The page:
Air New Zealand’s 2023 highlights: Cookies, Capybaras, Capsicums – Travel And Tour World


In 2023, Air New Zealand ventured into the extraordinary, covering a spectrum from peculiar to splendid. The airline distributed over 5.7 million cookies, transported a diverse array of creatures, and shipped approximately 1,900 tonnes of capsicums internationally.

Experiencing an entire year of unrestricted travel*, Air New Zealand warmly greeted 15.9 million passengers onboard and executed an impressive 169,835 flights, spanning both domestic and international routes. This marked a notable increase from the 12.3 million passengers and 152,000 flights recorded in 2022.

Leanne Geraghty, Air New Zealand’s Chief Customer and Sales Officer, noted the heightened enthusiasm for travel among Kiwis and the inclusion of New Zealand in the bucket lists of international visitors. The domestic flights alone witnessed a surge, welcoming over 10.6 million travelers, up from 9.4 million in 2022. Additionally, international routes experienced substantial growth, accommodating over 5.3 million customers compared to 2.9 million the previous year.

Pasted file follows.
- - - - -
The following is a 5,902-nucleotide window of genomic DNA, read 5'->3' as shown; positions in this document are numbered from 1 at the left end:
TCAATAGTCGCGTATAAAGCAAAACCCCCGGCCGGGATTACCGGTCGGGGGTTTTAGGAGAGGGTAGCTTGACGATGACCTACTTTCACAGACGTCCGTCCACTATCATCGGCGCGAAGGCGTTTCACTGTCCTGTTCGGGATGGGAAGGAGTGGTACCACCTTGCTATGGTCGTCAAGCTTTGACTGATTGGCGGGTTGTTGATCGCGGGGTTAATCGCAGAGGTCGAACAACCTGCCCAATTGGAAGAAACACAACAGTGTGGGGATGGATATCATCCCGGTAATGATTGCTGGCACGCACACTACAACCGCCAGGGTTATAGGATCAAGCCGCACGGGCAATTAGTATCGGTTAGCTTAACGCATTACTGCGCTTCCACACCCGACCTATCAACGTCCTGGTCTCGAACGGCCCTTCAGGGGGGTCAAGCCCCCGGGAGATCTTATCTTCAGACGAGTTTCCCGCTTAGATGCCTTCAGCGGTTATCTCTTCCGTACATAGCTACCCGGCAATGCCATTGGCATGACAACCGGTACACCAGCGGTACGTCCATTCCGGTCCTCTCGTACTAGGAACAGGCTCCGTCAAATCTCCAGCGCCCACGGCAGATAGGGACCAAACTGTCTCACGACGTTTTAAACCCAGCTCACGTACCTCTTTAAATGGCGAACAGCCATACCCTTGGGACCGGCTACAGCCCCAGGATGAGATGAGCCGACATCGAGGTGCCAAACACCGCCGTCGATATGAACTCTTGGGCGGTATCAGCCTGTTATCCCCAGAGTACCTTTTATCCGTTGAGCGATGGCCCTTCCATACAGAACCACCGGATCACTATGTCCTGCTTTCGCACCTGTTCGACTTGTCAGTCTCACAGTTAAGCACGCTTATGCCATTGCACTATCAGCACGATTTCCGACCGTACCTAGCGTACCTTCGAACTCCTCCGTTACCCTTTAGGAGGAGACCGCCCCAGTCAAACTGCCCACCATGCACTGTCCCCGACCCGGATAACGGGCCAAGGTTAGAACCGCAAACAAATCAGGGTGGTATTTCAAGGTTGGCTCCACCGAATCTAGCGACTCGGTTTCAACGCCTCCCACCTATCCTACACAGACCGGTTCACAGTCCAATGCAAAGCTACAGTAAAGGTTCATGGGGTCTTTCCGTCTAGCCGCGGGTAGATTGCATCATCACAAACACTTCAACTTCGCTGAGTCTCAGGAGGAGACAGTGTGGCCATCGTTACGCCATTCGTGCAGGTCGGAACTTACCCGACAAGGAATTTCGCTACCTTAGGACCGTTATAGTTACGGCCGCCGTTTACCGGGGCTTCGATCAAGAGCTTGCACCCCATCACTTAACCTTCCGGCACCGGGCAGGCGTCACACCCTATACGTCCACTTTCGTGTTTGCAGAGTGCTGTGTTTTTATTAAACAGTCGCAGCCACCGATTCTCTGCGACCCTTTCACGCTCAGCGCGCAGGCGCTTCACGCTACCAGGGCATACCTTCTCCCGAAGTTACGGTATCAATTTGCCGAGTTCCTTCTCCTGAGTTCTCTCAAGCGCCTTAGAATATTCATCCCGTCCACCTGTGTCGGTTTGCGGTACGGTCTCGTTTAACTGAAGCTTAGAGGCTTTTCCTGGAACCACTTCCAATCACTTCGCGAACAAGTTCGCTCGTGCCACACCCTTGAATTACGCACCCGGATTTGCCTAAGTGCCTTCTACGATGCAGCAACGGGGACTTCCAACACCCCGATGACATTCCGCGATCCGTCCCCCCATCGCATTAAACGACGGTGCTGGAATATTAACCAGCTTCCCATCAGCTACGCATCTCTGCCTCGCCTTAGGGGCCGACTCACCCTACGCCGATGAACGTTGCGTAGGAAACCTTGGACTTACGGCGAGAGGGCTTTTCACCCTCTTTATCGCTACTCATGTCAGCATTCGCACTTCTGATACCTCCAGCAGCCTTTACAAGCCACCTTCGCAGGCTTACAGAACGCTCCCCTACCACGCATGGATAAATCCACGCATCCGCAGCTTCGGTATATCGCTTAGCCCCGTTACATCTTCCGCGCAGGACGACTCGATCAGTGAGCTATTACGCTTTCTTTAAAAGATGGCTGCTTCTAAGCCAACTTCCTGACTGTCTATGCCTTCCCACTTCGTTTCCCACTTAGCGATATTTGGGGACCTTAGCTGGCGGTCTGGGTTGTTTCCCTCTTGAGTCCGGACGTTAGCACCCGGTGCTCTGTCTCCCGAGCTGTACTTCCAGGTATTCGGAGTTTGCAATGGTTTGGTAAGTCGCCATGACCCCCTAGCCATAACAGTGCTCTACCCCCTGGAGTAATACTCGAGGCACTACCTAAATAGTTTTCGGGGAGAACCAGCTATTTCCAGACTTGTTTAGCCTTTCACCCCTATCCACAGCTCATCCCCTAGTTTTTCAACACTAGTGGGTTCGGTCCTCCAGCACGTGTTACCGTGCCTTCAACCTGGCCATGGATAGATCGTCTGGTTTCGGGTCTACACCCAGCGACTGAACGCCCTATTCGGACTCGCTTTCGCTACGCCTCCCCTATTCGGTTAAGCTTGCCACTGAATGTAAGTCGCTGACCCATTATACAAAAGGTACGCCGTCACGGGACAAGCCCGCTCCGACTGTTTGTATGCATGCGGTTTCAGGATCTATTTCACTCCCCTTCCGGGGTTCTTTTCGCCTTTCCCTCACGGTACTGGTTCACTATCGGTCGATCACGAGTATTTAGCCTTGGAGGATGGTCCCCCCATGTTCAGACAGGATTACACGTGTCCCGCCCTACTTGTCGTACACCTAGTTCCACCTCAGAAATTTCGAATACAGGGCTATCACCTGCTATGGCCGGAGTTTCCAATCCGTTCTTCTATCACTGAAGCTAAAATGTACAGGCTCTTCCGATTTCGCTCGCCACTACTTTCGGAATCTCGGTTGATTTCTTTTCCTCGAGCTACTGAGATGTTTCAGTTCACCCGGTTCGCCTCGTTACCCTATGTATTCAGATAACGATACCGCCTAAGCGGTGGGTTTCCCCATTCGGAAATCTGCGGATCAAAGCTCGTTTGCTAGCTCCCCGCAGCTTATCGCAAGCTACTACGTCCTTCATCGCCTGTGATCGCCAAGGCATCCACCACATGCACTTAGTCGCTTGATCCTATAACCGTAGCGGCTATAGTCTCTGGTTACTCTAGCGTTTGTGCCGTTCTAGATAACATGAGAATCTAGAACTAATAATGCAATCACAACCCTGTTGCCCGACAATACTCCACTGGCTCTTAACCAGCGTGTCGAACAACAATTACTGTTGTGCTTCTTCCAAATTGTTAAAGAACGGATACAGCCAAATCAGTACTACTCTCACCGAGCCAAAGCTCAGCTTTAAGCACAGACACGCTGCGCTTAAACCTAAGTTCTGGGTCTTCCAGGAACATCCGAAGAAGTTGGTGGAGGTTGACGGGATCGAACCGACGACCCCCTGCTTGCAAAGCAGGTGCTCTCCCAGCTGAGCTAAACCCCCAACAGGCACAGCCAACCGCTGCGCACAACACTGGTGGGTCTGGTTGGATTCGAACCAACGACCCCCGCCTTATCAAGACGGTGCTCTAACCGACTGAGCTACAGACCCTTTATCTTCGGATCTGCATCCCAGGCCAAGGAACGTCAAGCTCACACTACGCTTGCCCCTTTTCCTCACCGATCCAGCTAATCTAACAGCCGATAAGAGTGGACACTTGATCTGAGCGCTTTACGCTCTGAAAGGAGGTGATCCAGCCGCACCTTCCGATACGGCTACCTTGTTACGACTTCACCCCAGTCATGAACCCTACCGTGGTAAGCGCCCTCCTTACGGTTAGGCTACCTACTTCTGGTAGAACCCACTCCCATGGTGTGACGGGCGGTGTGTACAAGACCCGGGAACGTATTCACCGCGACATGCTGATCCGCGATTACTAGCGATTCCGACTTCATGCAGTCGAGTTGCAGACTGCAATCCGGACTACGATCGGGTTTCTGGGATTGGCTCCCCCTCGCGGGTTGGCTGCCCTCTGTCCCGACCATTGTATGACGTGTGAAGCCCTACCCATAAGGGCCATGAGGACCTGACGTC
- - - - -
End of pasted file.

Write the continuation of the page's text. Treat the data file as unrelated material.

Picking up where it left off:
At cruising altitude of 35,000 feet, the Air New Zealand cabin crew served 6.7 million meals, 5.7 million cookies, and 17 million iconic lollies to passengers. The beverage offerings during flights included:

  • 2.8 million glasses of soft drink
  • 2.1 million glasses of juice
  • 1.2 million glasses of white wine
  • 1.1 million glasses of red wine
  • 934,000 glasses of beer
  • 42,000 glasses of whiskey

Air New Zealand Cargo played a pivotal role, operating around the clock to transport over 30,000 tonnes of New Zealand exports internationally. This included seafood, fresh produce, meat, pharmaceuticals, emergency relief supplies, and valuable goods. The airline also facilitated the travel of more than 400,000 animals, ranging from pets to exotic creatures.

In a historic moment, Air New Zealand conducted its inaugural flight in te reo Māori in February, transporting passengers to the ‘Haka Olympics.’ The airline also provided temporary flights between Gisborne and Hawke’s Bay to aid communities affected by Cyclone Gabrielle.

Throughout the year, Air New Zealand resumed seasonal flights, welcomed back stored aircraft, bid farewell to vintage teal livery, and announced a collaboration with fashion designer Emilia Wickstead for new uniforms. The airline also took strides in sustainability, culminating in the purchase of ALIA, its first next-generation aircraft, in December—an essential step in its decarbonization journey.

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